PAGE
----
Erosion Control Blanket for Slope Stabilization

By Tiffany Nibler, MPH, CPESC

Figure 1. Removing wattles in order to fix slope.

The Oregon Department of Transportation (ODOT) FFO-US20 PME Phase 3 project located in Eddyville, Oregon was one of many phases of the 5.5 miles (8.8 km) rural stretch of US Highway 20 that improved the existing, dangerous two-lane highway by constructing a new four-lane divided highway. The project area receives more than 100 inches (2,540 mm) of rainfall annually and laid entirely within the drainage area of the Yaquina River. Because of these unique site features and due to past environmental impacts during the design-build phase in 2006, achieving environmental compliance was of the utmost importance. Phase 3 comprised of two seasons where approximately 2.5 million cubic yards (1.9 m3) of earth and rock were excavated and placed to construct the new roadway section.

The original slope stabilization plan for the fill slopes after each season included straw wattles used as slope interrupters, a flexible growth medium for surface mulching and an erosion control seed mix in order to stabilize the slopes. During the 2014 Phase 3 season one winter, many of the straw wattles that were trenched into newly placed fill slopes did not perform as well as was intended. The seed mix was effective in some areas, but not in others. The root system of the seed mix did not have enough time to establish and extend deep enough into the soil to prevent surficial failures on the steeper slopes.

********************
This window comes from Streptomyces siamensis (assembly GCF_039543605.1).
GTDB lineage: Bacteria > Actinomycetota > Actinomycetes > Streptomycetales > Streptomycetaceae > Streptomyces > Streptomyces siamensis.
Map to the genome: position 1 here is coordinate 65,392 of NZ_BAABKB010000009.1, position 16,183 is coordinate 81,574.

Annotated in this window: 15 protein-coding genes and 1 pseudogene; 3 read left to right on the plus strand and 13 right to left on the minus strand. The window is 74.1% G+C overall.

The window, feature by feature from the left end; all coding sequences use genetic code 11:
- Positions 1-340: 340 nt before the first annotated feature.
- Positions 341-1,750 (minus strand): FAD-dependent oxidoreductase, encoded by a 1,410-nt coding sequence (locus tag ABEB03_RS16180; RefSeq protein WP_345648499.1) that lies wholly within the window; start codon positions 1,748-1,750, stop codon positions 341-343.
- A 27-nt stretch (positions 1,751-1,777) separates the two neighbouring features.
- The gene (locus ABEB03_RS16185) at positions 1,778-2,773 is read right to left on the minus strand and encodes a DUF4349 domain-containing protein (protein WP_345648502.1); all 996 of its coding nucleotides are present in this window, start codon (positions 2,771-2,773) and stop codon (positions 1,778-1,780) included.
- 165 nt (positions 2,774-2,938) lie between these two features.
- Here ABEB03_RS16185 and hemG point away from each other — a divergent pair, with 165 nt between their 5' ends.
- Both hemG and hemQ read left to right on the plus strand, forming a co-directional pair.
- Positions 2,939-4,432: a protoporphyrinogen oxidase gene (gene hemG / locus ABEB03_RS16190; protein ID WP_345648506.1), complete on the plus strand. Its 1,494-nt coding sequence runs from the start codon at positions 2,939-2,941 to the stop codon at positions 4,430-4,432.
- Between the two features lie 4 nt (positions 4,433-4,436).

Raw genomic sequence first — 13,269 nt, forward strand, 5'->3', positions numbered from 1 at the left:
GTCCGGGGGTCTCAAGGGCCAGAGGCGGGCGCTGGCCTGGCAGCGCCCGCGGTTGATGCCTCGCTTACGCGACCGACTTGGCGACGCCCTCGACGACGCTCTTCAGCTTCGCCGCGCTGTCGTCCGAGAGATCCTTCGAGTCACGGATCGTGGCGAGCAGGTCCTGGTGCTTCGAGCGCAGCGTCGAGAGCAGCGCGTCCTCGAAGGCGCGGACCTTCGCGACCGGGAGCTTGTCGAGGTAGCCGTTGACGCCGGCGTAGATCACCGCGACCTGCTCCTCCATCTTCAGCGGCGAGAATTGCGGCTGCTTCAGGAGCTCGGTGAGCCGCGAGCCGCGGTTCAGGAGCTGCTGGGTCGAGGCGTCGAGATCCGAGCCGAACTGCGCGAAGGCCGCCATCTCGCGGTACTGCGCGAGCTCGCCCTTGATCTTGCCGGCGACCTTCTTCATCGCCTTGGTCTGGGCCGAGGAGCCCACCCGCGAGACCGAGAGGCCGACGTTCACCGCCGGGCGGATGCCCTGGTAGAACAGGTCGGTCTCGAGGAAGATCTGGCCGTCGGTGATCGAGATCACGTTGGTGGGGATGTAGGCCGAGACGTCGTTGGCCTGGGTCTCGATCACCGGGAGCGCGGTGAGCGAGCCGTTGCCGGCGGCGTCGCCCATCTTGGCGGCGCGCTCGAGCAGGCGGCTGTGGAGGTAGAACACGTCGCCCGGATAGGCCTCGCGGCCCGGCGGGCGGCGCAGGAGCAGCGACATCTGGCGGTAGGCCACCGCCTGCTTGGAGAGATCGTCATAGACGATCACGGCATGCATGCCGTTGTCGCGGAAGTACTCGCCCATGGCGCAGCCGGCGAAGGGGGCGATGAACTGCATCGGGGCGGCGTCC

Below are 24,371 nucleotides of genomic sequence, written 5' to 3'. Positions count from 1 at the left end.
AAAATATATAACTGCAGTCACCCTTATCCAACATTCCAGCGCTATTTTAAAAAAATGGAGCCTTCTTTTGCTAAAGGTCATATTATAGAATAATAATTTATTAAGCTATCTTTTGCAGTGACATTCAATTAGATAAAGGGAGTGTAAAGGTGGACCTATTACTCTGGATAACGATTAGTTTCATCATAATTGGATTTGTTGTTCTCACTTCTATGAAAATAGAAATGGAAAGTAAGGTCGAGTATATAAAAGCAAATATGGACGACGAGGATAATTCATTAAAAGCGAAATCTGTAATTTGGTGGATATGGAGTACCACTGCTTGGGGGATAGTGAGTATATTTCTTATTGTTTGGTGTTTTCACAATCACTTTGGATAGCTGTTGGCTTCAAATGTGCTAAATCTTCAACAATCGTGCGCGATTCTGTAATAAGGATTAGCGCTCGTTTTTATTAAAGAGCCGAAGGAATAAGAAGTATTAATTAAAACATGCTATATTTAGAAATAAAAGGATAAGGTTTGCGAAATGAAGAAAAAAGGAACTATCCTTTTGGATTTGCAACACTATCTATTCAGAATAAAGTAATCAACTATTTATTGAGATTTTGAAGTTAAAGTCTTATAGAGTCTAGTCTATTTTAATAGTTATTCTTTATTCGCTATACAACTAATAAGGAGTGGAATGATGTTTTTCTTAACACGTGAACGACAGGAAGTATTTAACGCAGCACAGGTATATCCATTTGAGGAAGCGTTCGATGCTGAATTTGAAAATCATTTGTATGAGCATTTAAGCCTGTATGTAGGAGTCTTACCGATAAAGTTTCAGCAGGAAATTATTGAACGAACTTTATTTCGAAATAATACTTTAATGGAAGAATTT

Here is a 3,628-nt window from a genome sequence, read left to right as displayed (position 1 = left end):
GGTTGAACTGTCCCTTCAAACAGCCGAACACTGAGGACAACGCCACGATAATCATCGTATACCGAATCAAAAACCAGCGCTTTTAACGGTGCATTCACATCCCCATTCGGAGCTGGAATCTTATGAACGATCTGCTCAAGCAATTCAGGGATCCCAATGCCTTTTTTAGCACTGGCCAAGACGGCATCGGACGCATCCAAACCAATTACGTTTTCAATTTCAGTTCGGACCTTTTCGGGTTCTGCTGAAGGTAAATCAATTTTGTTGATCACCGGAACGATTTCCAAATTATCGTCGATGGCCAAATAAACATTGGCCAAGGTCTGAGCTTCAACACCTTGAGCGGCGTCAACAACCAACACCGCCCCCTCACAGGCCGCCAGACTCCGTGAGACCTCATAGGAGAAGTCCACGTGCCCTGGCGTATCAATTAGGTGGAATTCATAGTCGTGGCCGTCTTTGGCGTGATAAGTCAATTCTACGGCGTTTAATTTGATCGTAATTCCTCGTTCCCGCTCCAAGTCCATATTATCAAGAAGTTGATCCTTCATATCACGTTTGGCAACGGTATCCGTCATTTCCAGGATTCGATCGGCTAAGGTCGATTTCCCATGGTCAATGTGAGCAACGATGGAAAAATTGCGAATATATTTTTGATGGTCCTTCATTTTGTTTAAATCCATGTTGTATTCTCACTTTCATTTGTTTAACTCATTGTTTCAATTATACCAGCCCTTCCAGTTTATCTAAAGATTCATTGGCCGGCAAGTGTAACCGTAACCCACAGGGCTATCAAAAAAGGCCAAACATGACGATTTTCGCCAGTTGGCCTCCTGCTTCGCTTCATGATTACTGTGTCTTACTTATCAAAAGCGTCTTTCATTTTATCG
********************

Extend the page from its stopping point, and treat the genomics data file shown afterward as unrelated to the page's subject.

Figure 2. After all wattles removed the slope was track walked and re-seeded.


Throughout several winter storms, numerous surficial slope failures in many areas on the project occurred after permanent slope stabilization measures were installed. These types of failures are shallow and usually parallel to the slope face with a depth of 4 feet (1.2 m) or less. The failures seen on the project were not due to poor management of water on top of the fill slopes but were failures starting in the middle of the slope, many originating at wattle locations. Many shallow slope failures occur when the rainfall intensity is larger than the soil infiltration rate, and the rainfall lasts long enough to saturate the slope up to a certain depth, which leads to the buildup of pore water pressure. Given the frequency of rain events in Eddyville, the project received a continuous wetting of the slope, which saturated the wattles. There was no evidence of increased sediment build up blocking flowthrough. Once fully saturated, water pooled behind them, exceeding the infiltration rate of the soil and creating shallow surficial slope failures.